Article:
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Sunday, November 3, 2013

Crazy Love

Once upon an evening in July,  I peed on a stick, er. . .  three sticks, and our lives were changed forever. We had recently returned from a mission trip to Belize, and we agreed that once the malaria pills were out of my system, we would start trying to get pregnant. And, within one month of going off the malaria pills, I was nervously purchasing an e.p.t. test while on the phone with my sister, foolishly saying, "I'm sure it'll be negative, but just in case..."

What followed was a deluge of emotions, the fun of telling our parents and friends, the stress of taking the biggest test of my life while suffering through nausea, and the tricky balance of trying to teach full-time while being oh-so tired.

When I reached the eight-month mark I was ready to get the whole thing over with. Being that I was born a month early, I was hoping my daughter would be equally anxious to greet the world. When week 37 and then 38 hit, I started googling natural ways to induce labor. I tried bouncing on an exercise ball, eating pineapple and spicy food, and taking long walks, but the stubborn little thing wouldn't budge.

Then, the Saturday morning that marked my 39th week of pregnancy, after sleeping in all morning while Mikael played in a hockey tournament, I lifted my leg to put on my pajama bottoms. A gush of warm liquid ran down my leg, and I ran to the bathroom. I sat there for a while, dumbfounded. It's an odd feeling when the moment you've been waiting for for so long is finally there. When the gushing had seemed to stop, I went to the front door, hoping Mikael would be home soon, to find him getting out of the car. With a huge grin on my face, I opened the front door and yelled, "Wanna have a baby today?!!!" To which he responded an incredulous, "Really???" While he called the doctor, I fed the dog, gathered my stuff together, and stuffed my pants with a towel.

About an hour later we checked in at the hospital. I'm still surprised at how calm we were throughout the whole process. We nervously laughed at our usual jokes and just looked at each other and shook our heads in disbelief that it was all actually happening. When they first checked me (and I'm adding these details because Jessica will want them), I was only 4 cm dilated but 90% effaced. Since my water had broken, they decided to get the ball rolling with some pitocin once I got settled in my room. And, here's the real kicker, they gave me the pitocin and my epidural at the same time. This means I never felt a contraction. Not even a hint of one. Do I feel guilty about this? No. Not a bit. Here's what the face of an epidural looks like.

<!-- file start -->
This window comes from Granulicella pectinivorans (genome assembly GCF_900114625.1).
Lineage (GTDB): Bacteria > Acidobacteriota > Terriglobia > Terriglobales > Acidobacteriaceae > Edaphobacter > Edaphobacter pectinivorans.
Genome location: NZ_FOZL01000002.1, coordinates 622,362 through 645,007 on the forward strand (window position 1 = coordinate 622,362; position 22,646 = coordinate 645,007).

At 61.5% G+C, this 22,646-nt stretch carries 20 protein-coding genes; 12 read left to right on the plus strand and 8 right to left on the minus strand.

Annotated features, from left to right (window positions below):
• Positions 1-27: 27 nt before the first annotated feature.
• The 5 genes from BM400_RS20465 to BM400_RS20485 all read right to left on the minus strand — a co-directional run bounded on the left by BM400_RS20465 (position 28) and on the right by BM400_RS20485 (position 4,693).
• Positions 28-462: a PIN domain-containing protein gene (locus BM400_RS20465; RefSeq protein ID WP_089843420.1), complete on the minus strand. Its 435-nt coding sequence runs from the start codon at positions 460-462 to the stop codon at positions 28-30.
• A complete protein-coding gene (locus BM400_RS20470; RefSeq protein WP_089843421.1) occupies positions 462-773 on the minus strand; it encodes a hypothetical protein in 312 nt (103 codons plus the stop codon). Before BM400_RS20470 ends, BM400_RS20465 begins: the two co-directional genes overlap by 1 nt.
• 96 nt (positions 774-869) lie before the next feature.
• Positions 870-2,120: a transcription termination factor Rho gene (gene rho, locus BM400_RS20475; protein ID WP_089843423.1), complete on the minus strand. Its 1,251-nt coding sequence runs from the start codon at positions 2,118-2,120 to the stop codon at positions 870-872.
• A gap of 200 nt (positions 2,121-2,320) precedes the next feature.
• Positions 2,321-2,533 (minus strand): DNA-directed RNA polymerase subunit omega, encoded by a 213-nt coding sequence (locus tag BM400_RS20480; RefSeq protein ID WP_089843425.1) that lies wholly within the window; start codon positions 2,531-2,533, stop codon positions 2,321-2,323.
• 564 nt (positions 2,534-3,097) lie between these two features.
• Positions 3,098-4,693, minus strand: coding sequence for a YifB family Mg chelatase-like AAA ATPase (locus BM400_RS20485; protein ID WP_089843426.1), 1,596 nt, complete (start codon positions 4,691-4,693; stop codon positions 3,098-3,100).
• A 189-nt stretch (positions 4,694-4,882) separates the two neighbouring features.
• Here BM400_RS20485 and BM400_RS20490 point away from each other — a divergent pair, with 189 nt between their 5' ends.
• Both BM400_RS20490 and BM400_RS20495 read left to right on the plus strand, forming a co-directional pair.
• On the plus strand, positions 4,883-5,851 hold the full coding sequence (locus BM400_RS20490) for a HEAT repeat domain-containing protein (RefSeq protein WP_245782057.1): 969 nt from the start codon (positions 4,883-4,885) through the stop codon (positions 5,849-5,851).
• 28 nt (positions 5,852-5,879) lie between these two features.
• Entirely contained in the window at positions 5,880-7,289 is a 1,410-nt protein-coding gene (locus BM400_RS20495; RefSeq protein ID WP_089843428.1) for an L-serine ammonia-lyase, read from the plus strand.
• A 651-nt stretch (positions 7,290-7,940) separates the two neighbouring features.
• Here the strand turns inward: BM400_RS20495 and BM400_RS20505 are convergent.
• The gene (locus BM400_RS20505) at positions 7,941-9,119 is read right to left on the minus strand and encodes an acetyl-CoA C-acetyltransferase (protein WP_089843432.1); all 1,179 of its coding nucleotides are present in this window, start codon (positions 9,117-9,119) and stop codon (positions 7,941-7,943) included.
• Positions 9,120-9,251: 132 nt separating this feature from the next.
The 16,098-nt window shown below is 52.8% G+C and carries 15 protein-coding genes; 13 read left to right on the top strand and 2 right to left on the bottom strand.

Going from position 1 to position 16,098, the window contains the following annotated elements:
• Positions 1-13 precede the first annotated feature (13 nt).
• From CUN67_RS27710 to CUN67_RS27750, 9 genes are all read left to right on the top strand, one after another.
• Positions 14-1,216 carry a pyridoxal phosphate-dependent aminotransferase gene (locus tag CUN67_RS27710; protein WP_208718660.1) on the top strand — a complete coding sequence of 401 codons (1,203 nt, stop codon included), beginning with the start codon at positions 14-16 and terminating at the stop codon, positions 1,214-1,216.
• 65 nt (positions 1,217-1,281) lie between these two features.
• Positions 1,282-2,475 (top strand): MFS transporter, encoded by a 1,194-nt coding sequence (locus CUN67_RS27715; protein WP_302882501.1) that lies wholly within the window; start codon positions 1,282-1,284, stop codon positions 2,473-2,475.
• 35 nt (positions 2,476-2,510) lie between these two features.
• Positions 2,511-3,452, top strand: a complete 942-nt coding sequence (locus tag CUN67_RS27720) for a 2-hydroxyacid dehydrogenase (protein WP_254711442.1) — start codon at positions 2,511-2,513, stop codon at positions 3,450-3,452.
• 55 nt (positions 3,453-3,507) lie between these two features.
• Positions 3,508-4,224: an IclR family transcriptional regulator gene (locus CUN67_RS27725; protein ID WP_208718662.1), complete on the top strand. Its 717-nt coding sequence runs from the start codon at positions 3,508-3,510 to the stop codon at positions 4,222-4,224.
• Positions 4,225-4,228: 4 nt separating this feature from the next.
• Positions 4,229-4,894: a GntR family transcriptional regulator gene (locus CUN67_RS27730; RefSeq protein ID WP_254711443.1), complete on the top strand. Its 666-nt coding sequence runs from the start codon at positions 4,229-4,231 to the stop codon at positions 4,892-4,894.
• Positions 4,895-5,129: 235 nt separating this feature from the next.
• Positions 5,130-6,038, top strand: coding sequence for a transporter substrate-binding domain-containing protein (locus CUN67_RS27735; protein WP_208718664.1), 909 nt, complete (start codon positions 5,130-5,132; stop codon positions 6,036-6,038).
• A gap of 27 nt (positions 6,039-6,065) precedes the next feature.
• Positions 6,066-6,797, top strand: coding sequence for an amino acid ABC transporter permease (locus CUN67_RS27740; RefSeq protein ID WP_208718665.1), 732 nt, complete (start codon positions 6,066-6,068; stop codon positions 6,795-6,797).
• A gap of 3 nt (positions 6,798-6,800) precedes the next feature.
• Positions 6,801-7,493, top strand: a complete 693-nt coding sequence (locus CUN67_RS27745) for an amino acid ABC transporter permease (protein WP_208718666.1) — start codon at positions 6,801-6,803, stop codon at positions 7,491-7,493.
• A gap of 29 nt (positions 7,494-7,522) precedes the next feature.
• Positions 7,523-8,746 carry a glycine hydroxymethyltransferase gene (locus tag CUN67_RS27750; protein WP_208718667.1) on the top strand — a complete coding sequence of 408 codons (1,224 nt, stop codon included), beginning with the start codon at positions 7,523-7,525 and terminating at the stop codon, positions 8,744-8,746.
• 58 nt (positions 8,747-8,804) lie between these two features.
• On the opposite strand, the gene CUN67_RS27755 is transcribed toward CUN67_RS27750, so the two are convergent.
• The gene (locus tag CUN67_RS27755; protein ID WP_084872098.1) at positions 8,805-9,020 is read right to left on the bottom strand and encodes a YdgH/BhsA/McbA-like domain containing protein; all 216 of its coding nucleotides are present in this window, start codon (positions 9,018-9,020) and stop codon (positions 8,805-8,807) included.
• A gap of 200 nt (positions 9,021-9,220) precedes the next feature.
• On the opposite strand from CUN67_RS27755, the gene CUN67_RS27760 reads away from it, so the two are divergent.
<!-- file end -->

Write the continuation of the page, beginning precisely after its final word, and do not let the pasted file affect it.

We spent the afternoon resting and talking. Mikael took a nap, and I dozed a bit and said several earnest prayers for my vagina and the impending trauma it would endure.  I dilated a centimeter per hour, and they had me pushing around 8:00 p.m.

While the epidural worked like a charm, I still felt the pressure as I pushed. I'm not sure what else to
 say about it other than that it's a really odd feeling. Mikael coached me, and he didn't even annoy me once. I pushed for what seemed like forever, and at 10:37, Emilia June finally entered our world. She was quiet at first, which made me worried (thanks, every movie and TV show that shows a screaming infant immediately after birth). Soon she was crying her little head off as the nurses got her cleaned up and assessed. Mikael was totally torn on where to be at that point. I was getting stitched up (ouch), and she was getting cleaned up. I told him to be with her and tell me what was going on. I was so exhausted and a bit concerned about how many stitches my doctor was working on. Through tears and laughs, he relayed what was going on and described her to me. I thought he was totally gonna lose it when she grabbed his finger.